The aliphatic polyfunctional amines include, for example, ethylenediamine, propylenediamine, and tris(2-aminoethyl)amine.
The alicyclic polyfunctional amines include, for example, 1,3-diaminocyclohexane, 1,2-diaminocyclohexane, 1,4-diaminocyclohexane, piperazine, 2,5-dimethylpiperazine, and 4-aminomethylpiperazine.
Accordingly, groups that can react with an amino group including at least one compound can be selected from the group consisting of substantially monomeric compounds having at least two groups that can react with amino groups comprise, for example, an acid halide group, an isocyanate group, and a carboxylic acid group. An acid halide group is preferred in light of the reactivity. Specifically, an acid chloride group is preferred.
Polyfunctional acid halide groups that can be used include, but are not limited to aromatic, aliphatic and alicyclic polyfunctional acid halides can be used.
Examples of the aromatic polyfunctional acid halides utilized include trimesic acid chloride, terephthalic acid chloride, isophthalic acid chloride, biphenyldicarboxylic acid chloride, naphthalenedicarboxylic acid chloride, benzene trisulfonic acid chloride, benzene disulfonic acid chloride, and chlorosulfonium benzene dicarboxylic acid chloride.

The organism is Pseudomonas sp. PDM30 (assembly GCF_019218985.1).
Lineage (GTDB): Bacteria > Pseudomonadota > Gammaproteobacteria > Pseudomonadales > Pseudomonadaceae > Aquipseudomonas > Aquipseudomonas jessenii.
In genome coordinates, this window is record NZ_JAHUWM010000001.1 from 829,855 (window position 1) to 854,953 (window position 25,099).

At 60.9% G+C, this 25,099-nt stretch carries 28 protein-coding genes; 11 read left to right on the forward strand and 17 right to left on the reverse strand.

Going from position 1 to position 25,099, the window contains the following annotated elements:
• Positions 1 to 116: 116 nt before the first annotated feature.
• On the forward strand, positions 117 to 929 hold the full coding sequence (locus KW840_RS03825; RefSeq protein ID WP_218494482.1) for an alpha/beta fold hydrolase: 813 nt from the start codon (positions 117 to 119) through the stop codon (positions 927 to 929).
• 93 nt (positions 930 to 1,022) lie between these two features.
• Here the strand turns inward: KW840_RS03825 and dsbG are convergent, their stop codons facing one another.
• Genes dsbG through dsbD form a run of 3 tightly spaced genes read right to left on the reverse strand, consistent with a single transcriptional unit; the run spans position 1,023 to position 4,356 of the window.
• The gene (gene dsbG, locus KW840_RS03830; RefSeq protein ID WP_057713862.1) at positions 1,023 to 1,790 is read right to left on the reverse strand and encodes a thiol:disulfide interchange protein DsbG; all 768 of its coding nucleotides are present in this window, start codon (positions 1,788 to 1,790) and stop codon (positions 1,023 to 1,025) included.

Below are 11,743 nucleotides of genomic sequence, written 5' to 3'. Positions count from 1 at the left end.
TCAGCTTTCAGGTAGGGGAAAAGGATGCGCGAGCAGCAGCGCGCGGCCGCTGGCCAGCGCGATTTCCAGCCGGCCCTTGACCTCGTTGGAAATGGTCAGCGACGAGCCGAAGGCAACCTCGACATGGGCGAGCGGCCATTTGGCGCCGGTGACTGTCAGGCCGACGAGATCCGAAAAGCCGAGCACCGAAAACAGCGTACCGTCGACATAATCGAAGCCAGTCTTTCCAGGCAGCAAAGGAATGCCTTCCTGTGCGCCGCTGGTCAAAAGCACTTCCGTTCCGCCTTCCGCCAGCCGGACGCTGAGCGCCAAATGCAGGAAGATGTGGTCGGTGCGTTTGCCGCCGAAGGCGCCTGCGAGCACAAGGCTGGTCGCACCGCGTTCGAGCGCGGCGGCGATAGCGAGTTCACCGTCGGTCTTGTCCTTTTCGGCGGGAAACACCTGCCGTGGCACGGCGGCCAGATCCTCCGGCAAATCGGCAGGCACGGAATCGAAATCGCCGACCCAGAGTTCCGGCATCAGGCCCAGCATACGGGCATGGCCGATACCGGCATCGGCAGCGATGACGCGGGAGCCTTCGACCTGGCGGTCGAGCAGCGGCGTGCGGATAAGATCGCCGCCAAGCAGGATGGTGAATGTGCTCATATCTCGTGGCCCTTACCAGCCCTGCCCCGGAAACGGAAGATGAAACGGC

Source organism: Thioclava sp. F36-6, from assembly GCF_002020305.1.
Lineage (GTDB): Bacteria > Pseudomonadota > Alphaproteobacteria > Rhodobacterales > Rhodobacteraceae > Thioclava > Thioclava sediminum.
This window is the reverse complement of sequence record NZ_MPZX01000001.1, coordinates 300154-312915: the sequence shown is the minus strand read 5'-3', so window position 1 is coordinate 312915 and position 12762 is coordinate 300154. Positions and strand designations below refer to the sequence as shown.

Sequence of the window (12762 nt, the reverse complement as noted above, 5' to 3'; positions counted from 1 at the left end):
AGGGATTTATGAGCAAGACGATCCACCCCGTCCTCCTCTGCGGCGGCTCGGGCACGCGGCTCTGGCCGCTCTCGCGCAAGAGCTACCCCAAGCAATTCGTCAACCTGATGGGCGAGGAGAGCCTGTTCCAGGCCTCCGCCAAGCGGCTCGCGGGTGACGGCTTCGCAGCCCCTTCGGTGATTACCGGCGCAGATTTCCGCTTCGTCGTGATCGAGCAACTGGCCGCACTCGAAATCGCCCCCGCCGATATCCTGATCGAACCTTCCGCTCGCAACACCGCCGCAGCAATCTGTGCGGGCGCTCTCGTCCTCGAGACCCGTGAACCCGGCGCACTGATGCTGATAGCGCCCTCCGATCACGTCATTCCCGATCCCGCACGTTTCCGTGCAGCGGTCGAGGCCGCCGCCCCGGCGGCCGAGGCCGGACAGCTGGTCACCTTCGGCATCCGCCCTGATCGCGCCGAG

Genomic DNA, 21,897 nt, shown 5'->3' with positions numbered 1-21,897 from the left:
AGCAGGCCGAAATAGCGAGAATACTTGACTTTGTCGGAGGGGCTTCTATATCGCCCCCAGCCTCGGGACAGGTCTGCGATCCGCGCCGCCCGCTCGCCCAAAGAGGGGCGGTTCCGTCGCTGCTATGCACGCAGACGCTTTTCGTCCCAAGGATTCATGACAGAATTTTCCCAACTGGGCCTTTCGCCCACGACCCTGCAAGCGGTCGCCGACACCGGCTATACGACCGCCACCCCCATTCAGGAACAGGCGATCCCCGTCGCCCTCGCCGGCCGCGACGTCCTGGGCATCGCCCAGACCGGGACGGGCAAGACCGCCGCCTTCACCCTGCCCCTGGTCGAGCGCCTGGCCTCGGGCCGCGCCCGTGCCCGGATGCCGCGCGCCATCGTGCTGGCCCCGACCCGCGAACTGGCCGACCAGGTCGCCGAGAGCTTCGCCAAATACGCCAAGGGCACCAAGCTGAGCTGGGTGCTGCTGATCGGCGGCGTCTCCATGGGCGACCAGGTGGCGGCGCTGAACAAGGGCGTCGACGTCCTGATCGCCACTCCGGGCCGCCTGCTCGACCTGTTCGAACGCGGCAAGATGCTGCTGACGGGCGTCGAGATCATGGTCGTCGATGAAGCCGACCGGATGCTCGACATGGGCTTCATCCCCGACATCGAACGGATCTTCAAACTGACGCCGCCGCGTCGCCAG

Examples of the aliphatic polyfunctional acid halides include propanetricarboxylic acid chloride, butanetricarboxylic acid chloride, pentanetricarboxylic acid chloride, glutaryl halide, and adipoyl halide.
Examples of the alicyclic polyfunctional acid halides include cyclopropanetricarboxylic acid chloride, cyclobutanetetracarboxylic acid chloride, cyclopentanetricarboxylic acid chloride, cyclopentanetetracarboxylic acid chloride, cyclohexanetricarboxylic acid chloride, tetrahydrofurantetracarboxylic acid chloride, cyclopentanedicarboxylic acid chloride, cyclobutanedicarboxylic acid chloride, cyclohexanedicarboxylic acid chloride, and tetrahydrofurandicarboxylic acid chloride.
According to this disclosure, a composite reverse osmosis membrane having a thin film comprising a crosslinked polymer as the main component on a microporous support is obtained by interfacial polymerization of the above-described amine component and a component that can react with the amine component.
Typically, interfacial polymerization involves an interfacial reaction between a polar solution containing an amine component with an organic solution containing a suitable compound. The compound has a group that can react with the amine component on the interface.